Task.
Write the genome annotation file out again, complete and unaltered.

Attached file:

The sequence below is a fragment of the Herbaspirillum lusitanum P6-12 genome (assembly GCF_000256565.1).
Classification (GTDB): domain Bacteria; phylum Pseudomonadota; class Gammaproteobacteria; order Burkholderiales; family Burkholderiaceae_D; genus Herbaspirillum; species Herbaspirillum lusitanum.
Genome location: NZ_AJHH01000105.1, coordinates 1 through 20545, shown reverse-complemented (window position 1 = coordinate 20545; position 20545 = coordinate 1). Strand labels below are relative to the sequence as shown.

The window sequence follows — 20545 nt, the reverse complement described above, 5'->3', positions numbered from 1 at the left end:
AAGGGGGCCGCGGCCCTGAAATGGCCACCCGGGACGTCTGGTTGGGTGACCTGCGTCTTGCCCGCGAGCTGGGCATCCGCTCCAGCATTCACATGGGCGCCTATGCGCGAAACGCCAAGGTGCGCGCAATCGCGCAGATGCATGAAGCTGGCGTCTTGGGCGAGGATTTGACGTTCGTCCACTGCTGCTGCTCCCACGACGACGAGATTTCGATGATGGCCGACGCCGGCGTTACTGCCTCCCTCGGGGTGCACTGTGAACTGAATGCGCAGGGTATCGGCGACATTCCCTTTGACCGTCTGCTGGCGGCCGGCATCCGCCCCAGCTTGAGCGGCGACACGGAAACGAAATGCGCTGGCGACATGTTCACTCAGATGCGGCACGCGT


The sequence below is a fragment of the Herbaspirillum lusitanum P6-12 genome (assembly GCF_000256565.1).
Classification (GTDB): domain Bacteria; phylum Pseudomonadota; class Gammaproteobacteria; order Burkholderiales; family Burkholderiaceae_D; genus Herbaspirillum; species Herbaspirillum lusitanum.
Genome location: NZ_AJHH01000105.1, coordinates 1 through 20545, shown reverse-complemented (window position 1 = coordinate 20545; position 20545 = coordinate 1). Strand labels below are relative to the sequence as shown.

The window sequence follows — 20545 nt, the reverse complement described above, 5'->3', positions numbered from 1 at the left end:
AAGGGGGCCGCGGCCCTGAAATGGCCACCCGGGACGTCTGGTTGGGTGACCTGCGTCTTGCCCGCGAGCTGGGCATCCGCTCCAGCATTCACATGGGCGCCTATGCGCGAAACGCCAAGGTGCGCGCAATCGCGCAGATGCATGAAGCTGGCGTCTTGGGCGAGGATTTGACGTTCGTCCACTGCTGCTGCTCCCACGACGACGAGATTTCGATGATGGCCGACGCCGGCGTTACTGCCTCCCTCGGGGTGCACTGTGAACTGAATGCGCAGGGTATCGGCGACATTCCCTTTGACCGTCTGCTGGCGGCCGGCATCCGCCCCAGCTTGAGCGGCGACACGGAAACGAAATGCGCTGGCGACATGTTCACTCAGATGCGGCACGCGT